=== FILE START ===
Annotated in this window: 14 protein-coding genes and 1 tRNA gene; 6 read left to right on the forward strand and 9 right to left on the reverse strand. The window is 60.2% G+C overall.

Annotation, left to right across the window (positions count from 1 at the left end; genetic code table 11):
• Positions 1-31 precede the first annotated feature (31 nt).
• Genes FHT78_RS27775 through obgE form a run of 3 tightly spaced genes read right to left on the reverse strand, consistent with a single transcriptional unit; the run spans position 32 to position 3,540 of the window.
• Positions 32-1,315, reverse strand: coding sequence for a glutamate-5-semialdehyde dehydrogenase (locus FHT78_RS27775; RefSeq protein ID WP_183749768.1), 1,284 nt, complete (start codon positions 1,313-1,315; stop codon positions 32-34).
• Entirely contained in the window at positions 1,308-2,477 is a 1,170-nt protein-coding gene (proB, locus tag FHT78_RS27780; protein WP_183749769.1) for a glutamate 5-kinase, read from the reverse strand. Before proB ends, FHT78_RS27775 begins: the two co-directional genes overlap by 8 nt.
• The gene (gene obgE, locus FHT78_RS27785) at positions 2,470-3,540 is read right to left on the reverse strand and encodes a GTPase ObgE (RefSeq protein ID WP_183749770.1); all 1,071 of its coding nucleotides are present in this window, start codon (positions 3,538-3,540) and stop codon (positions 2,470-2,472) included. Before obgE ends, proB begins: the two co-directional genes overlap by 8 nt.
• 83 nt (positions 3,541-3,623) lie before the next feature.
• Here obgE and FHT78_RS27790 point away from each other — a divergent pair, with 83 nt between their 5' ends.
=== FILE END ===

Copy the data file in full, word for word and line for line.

Annotated in this window: 14 protein-coding genes and 1 tRNA gene; 6 read left to right on the forward strand and 9 right to left on the reverse strand. The window is 60.2% G+C overall.

Annotation, left to right across the window (positions count from 1 at the left end; genetic code table 11):
• Positions 1-31 precede the first annotated feature (31 nt).
• Genes FHT78_RS27775 through obgE form a run of 3 tightly spaced genes read right to left on the reverse strand, consistent with a single transcriptional unit; the run spans position 32 to position 3,540 of the window.
• Positions 32-1,315, reverse strand: coding sequence for a glutamate-5-semialdehyde dehydrogenase (locus FHT78_RS27775; RefSeq protein ID WP_183749768.1), 1,284 nt, complete (start codon positions 1,313-1,315; stop codon positions 32-34).
• Entirely contained in the window at positions 1,308-2,477 is a 1,170-nt protein-coding gene (proB, locus tag FHT78_RS27780; protein WP_183749769.1) for a glutamate 5-kinase, read from the reverse strand. Before proB ends, FHT78_RS27775 begins: the two co-directional genes overlap by 8 nt.
• The gene (gene obgE, locus FHT78_RS27785) at positions 2,470-3,540 is read right to left on the reverse strand and encodes a GTPase ObgE (RefSeq protein ID WP_183749770.1); all 1,071 of its coding nucleotides are present in this window, start codon (positions 3,538-3,540) and stop codon (positions 2,470-2,472) included. Before obgE ends, proB begins: the two co-directional genes overlap by 8 nt.
• 83 nt (positions 3,541-3,623) lie before the next feature.
• Here obgE and FHT78_RS27790 point away from each other — a divergent pair, with 83 nt between their 5' ends.